Flipagram Photo Stories from Easter Weekend

There were many good photos from the past Easter Weekend, but it gets so hard to shuffle through and choose only a few to post.  Flipagram to the rescue!  Along with the Pic Stitch, Waterlogue, OVER and other apps that I utilize on my iPhone, I'm using this clever app a lot these days.  You can choose a 15 or 30 second photo video, choose your music (which I just discovered a large foreign selection of great tunes) and make a video in minutes on your smart phone.  It helps me sort through photos, distilling the story I want to tell quickly.  Plus it gives me inspiration to do more blog posts without making me feel overwhelmed that I wind up not posting anything at all!

Tuesday, April 8, 2014

BalMore, Hon

A 30 second over-view of sights and tastes of Baltimore
Inner Harbor Visions
 A lot late in posting this - but we had a weekend trip, sans kiddo, to Baltimore, the last weekend of March: Friday to Sunday.  We managed to cram in a lot of fun stuff in 2 1/2 days and 2 nights, with many visits to the many sights, museums, and  restaurants that Bal'more has to offer.  I've made a few photo collages highlighting the best of what we say, ate, drank and did, along with a video that seems to be working!  We decided to go to Baltimore after a long story - a trip to San Francisco was a possibility but it got nixed. As we had a tentative list of sitters lined up for Nate, we decided on a weekend-getaway to someplace closer.  New York, DC, Lancaster, all were on the list.  Somehow, Baltimore felt right. Close enough with plenty to do but also very affordable and not too overwhelming options.  In short, someplace different than home and navigable.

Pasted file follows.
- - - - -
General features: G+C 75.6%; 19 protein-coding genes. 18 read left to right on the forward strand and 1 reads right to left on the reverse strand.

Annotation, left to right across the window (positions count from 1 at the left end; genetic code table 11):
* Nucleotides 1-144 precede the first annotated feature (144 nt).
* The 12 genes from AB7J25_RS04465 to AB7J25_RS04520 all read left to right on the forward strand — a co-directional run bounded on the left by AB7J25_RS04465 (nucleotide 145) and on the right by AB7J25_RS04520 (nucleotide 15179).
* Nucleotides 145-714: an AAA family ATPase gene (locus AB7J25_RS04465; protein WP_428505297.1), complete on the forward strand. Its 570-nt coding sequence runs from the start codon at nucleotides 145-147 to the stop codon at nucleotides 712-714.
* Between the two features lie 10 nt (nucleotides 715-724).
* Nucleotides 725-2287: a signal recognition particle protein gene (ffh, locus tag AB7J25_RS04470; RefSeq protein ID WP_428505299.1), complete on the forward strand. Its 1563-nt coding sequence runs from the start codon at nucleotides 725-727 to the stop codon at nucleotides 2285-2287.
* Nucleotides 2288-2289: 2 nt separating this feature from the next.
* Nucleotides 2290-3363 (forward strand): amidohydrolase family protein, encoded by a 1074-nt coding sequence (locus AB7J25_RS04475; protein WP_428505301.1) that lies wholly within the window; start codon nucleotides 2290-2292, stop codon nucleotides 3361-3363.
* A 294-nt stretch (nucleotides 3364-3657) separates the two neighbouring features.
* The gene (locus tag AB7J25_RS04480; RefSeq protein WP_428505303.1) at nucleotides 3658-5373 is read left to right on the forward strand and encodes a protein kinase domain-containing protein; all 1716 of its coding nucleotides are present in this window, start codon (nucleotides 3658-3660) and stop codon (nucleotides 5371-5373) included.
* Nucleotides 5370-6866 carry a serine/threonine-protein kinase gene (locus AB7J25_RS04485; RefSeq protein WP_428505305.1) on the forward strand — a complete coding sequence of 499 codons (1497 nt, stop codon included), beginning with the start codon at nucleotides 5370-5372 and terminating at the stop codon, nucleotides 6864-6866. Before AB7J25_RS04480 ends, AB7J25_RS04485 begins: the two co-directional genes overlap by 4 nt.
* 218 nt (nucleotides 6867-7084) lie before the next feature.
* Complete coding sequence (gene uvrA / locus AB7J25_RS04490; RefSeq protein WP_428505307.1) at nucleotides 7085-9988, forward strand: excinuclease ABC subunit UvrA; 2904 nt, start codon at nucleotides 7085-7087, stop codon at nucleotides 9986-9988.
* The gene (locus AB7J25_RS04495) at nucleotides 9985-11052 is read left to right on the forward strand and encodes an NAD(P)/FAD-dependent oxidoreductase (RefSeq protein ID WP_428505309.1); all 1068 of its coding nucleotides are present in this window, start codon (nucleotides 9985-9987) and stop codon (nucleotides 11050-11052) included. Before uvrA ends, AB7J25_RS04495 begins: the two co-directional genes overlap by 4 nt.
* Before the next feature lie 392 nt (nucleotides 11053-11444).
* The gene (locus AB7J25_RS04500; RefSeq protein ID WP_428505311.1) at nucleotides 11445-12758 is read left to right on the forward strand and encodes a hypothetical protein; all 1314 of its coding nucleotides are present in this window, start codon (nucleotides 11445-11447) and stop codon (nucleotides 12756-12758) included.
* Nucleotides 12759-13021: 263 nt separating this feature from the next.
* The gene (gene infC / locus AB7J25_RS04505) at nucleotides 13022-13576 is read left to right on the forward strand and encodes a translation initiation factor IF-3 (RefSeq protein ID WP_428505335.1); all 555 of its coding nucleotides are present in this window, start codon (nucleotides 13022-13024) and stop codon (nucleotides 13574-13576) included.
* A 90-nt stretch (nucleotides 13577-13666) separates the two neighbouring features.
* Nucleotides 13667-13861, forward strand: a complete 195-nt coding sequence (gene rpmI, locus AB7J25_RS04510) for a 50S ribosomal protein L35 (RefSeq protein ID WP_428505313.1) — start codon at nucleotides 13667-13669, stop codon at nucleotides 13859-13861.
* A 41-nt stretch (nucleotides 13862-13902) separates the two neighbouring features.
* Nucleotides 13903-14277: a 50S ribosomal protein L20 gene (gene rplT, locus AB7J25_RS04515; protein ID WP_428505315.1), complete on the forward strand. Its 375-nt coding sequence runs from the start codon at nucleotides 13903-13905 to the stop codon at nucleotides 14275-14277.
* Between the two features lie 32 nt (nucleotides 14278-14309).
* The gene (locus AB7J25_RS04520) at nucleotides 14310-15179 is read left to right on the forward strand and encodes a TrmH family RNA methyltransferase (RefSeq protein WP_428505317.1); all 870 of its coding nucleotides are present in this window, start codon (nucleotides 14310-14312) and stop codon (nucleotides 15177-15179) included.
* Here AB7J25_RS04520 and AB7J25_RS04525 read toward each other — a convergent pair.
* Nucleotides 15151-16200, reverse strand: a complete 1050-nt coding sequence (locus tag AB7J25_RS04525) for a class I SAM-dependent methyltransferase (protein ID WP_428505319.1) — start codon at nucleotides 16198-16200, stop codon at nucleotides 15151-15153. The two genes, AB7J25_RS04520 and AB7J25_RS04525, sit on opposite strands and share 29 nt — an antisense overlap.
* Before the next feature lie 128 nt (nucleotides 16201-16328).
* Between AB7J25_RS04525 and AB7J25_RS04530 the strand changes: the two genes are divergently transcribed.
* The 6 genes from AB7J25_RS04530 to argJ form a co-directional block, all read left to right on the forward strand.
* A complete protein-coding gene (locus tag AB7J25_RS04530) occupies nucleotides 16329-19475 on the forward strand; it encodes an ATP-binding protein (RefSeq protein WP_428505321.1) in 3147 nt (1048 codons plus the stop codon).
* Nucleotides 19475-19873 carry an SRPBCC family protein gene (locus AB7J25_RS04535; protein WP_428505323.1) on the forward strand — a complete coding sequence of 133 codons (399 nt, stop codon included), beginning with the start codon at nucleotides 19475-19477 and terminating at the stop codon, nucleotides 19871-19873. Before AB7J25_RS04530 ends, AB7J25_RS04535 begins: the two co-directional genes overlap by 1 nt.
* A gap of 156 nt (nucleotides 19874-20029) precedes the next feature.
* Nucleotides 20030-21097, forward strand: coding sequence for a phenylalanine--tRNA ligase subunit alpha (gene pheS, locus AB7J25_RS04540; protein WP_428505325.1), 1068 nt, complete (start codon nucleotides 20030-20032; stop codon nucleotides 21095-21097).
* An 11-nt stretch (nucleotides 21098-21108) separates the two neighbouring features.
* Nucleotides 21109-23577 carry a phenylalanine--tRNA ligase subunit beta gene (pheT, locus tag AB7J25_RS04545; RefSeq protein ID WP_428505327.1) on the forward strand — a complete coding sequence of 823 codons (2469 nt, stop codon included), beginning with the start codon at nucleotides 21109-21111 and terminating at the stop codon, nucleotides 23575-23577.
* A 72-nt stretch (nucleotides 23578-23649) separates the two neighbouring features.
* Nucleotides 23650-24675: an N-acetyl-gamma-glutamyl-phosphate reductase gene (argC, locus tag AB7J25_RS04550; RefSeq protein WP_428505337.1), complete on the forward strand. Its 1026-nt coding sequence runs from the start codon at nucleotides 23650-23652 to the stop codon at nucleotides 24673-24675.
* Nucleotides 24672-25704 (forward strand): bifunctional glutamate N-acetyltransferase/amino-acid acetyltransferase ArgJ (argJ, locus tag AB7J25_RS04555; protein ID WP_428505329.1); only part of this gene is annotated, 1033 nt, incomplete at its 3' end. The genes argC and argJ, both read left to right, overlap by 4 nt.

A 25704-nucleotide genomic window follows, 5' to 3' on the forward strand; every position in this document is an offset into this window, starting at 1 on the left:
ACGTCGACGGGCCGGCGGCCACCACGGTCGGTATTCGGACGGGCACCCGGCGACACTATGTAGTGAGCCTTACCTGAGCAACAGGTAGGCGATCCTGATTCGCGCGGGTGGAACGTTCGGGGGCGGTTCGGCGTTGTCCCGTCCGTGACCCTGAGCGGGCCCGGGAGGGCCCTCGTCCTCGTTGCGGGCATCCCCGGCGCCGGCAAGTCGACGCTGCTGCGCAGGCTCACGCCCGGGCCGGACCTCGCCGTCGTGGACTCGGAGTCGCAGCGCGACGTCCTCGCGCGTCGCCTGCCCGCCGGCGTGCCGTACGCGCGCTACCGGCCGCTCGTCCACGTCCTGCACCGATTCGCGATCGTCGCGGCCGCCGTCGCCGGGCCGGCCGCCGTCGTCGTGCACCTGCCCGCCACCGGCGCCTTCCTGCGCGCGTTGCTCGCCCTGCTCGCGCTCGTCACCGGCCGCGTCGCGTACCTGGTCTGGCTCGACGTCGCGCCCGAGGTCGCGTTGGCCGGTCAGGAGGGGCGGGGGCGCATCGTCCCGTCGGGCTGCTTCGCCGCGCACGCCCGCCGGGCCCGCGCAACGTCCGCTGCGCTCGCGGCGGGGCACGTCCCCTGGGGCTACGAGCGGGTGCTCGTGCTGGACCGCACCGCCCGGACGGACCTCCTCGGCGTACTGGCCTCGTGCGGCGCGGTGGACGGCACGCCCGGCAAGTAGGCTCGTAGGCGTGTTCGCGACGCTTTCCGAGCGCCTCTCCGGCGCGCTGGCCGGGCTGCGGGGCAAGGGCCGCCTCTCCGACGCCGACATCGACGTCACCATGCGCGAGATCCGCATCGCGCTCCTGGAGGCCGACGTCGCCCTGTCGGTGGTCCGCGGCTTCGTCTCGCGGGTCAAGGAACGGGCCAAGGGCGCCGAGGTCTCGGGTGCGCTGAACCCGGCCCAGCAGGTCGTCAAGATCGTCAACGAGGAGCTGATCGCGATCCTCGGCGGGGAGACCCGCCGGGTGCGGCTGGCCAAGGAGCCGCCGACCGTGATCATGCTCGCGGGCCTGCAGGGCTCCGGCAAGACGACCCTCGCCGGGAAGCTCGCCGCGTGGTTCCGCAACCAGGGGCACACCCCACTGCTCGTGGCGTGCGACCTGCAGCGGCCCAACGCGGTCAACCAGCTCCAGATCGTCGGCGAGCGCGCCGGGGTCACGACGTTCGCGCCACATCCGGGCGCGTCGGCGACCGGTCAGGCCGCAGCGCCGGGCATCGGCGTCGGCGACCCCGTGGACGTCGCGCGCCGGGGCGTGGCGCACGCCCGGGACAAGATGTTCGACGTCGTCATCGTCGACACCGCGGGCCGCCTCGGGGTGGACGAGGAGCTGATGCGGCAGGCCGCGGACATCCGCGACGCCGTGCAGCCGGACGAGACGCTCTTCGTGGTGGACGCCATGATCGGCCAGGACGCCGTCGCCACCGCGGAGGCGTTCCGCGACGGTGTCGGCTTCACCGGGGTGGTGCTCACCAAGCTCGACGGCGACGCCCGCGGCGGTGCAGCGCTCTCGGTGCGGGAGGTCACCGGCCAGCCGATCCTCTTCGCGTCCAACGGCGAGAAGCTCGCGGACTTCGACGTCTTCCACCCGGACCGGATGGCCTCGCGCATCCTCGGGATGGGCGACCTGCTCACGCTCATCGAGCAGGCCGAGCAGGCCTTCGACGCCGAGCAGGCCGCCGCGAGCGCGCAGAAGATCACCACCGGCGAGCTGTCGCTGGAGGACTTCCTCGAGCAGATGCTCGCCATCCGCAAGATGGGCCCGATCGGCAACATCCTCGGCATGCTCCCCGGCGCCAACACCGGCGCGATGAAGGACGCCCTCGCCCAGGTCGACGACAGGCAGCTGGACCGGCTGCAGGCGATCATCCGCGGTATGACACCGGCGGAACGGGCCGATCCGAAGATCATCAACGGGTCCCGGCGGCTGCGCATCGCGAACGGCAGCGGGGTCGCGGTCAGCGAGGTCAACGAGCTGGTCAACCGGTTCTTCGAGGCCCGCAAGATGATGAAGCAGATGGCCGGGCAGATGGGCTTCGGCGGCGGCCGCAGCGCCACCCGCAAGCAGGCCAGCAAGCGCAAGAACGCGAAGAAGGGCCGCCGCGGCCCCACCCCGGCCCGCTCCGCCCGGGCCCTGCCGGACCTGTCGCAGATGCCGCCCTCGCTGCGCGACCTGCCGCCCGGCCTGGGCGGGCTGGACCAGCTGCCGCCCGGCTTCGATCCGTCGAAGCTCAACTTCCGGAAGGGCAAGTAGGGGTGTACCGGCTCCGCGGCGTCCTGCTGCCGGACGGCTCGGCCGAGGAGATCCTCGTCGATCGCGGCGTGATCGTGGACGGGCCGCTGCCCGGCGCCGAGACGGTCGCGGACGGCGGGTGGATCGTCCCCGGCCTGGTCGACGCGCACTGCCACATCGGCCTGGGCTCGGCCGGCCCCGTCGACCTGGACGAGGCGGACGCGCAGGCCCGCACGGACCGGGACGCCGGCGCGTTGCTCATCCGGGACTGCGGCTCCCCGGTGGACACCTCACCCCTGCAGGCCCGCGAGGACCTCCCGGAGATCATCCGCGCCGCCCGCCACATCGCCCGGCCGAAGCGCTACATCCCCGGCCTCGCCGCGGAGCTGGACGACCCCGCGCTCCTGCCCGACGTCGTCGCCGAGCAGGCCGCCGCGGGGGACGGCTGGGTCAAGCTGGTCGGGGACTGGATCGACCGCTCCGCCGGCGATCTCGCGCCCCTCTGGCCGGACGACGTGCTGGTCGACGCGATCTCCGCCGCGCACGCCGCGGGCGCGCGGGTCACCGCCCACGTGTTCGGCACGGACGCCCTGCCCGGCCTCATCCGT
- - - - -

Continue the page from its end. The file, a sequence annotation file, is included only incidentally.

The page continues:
First up - we stayed at a bed and breakfast called The Inn 2920, in the Canton neighborhood of Baltimore.  I highly recommend this sumptuous place. It's only 5 rooms in a gorgeously renovated home that is spacious, private and way cool!  The place is run by a couple, David and Warren. Beautifully appointed rooms and lounges/living rooms. You get fresh cookies, tea and treats every day, in addition to a home-cooked hot and lavish breakfast with coffee, tea and juices, each morning.  

A few steps away from the hotel, was Canton Square, a four block area surrounding a small square park, filled with bars, restaurants, take out places, liquor store, coffee shops and the best place of all, Dangerously Delicious Pies. It was dangerous because the pies were delicious. We went twice, and tried to go a third time to the pie shop, but it was closed for the evening, which was good and bad (good for my waist, bad for my tastes!)  Of the pies we ate, I had their apple pie twice.  At first I was overwhelmed with the choices and thought I was being boring by choosing apple pie.  To my thinking, if you can't do an apple pie right, you just shouldn't do pie at all! It's the most basic yet can be tricky to make well.  It's not just about the crust, though that is most of it.  DD's Pies have perfected crust AND the fillings.  This apple pie was sweet, tart, deep in flavor and one of the best pies I've ever eaten.  The apples almost tasted like they were caramelized first, like the apples from an apple tart tantin - firm w/a toothsome bite and a nice deep rich flavor.  

Liz tried a chocolate peanut butter pie, but it was too sweet for me.  The filling was fudgy and brownie-like.  When we hit the road, we took another slice of apple pie, a tart cherry crumb pie (which was also dynamite) and their house specialty, The Baltimore Bomb.  This pie is a classic "chess pie" filling, a thick custard-like filling that has pieces of Berger's Chocolate Chip cookies in the mix.  We didn't know what Berger's cookies were, we'll have to find them on our next visit.  The Baltimore Bomb was da bomb, but as with the chocolate peanut butter pie, a small taste was more than enough for me.  We split these pies three ways, sharing some with our sitter when we got home.  I liked the pies enough to take a drive down to Bawl'mer for a slice, on a whim!